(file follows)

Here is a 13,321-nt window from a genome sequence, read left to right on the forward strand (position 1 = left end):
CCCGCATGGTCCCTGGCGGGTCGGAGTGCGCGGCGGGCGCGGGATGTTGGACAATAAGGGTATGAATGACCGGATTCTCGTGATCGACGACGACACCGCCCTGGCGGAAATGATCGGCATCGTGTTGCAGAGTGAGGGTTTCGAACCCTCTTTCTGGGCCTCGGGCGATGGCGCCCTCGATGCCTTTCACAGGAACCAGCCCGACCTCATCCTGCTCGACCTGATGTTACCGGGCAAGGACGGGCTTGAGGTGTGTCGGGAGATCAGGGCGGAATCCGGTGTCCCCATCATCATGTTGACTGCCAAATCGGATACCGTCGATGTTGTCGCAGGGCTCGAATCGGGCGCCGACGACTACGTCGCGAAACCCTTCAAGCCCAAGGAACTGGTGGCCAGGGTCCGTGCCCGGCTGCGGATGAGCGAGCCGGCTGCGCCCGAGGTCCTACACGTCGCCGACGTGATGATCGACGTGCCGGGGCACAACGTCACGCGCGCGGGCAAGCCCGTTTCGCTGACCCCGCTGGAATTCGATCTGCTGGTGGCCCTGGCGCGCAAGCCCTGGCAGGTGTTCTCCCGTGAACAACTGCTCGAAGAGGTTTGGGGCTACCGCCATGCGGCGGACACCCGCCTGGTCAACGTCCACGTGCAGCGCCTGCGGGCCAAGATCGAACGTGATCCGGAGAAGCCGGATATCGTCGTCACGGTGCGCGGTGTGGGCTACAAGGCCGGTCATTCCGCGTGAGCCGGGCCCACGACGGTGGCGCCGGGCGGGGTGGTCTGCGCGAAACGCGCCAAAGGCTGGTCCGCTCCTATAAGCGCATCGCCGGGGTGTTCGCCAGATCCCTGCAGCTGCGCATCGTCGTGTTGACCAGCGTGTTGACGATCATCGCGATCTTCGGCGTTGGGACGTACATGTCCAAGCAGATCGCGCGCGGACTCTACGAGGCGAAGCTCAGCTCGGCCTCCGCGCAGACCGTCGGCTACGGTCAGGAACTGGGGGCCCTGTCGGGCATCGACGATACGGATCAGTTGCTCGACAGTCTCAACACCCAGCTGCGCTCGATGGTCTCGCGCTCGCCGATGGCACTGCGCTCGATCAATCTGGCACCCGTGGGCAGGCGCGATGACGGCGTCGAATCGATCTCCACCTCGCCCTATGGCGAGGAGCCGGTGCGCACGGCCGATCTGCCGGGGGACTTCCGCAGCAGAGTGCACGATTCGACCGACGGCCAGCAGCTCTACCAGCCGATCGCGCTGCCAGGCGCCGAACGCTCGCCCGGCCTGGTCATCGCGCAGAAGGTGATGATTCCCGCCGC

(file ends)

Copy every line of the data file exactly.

Here is a 13,321-nt window from a genome sequence, read left to right on the forward strand (position 1 = left end):
CCCGCATGGTCCCTGGCGGGTCGGAGTGCGCGGCGGGCGCGGGATGTTGGACAATAAGGGTATGAATGACCGGATTCTCGTGATCGACGACGACACCGCCCTGGCGGAAATGATCGGCATCGTGTTGCAGAGTGAGGGTTTCGAACCCTCTTTCTGGGCCTCGGGCGATGGCGCCCTCGATGCCTTTCACAGGAACCAGCCCGACCTCATCCTGCTCGACCTGATGTTACCGGGCAAGGACGGGCTTGAGGTGTGTCGGGAGATCAGGGCGGAATCCGGTGTCCCCATCATCATGTTGACTGCCAAATCGGATACCGTCGATGTTGTCGCAGGGCTCGAATCGGGCGCCGACGACTACGTCGCGAAACCCTTCAAGCCCAAGGAACTGGTGGCCAGGGTCCGTGCCCGGCTGCGGATGAGCGAGCCGGCTGCGCCCGAGGTCCTACACGTCGCCGACGTGATGATCGACGTGCCGGGGCACAACGTCACGCGCGCGGGCAAGCCCGTTTCGCTGACCCCGCTGGAATTCGATCTGCTGGTGGCCCTGGCGCGCAAGCCCTGGCAGGTGTTCTCCCGTGAACAACTGCTCGAAGAGGTTTGGGGCTACCGCCATGCGGCGGACACCCGCCTGGTCAACGTCCACGTGCAGCGCCTGCGGGCCAAGATCGAACGTGATCCGGAGAAGCCGGATATCGTCGTCACGGTGCGCGGTGTGGGCTACAAGGCCGGTCATTCCGCGTGAGCCGGGCCCACGACGGTGGCGCCGGGCGGGGTGGTCTGCGCGAAACGCGCCAAAGGCTGGTCCGCTCCTATAAGCGCATCGCCGGGGTGTTCGCCAGATCCCTGCAGCTGCGCATCGTCGTGTTGACCAGCGTGTTGACGATCATCGCGATCTTCGGCGTTGGGACGTACATGTCCAAGCAGATCGCGCGCGGACTCTACGAGGCGAAGCTCAGCTCGGCCTCCGCGCAGACCGTCGGCTACGGTCAGGAACTGGGGGCCCTGTCGGGCATCGACGATACGGATCAGTTGCTCGACAGTCTCAACACCCAGCTGCGCTCGATGGTCTCGCGCTCGCCGATGGCACTGCGCTCGATCAATCTGGCACCCGTGGGCAGGCGCGATGACGGCGTCGAATCGATCTCCACCTCGCCCTATGGCGAGGAGCCGGTGCGCACGGCCGATCTGCCGGGGGACTTCCGCAGCAGAGTGCACGATTCGACCGACGGCCAGCAGCTCTACCAGCCGATCGCGCTGCCAGGCGCCGAACGCTCGCCCGGCCTGGTCATCGCGCAGAAGGTGATGATTCCCGCCGC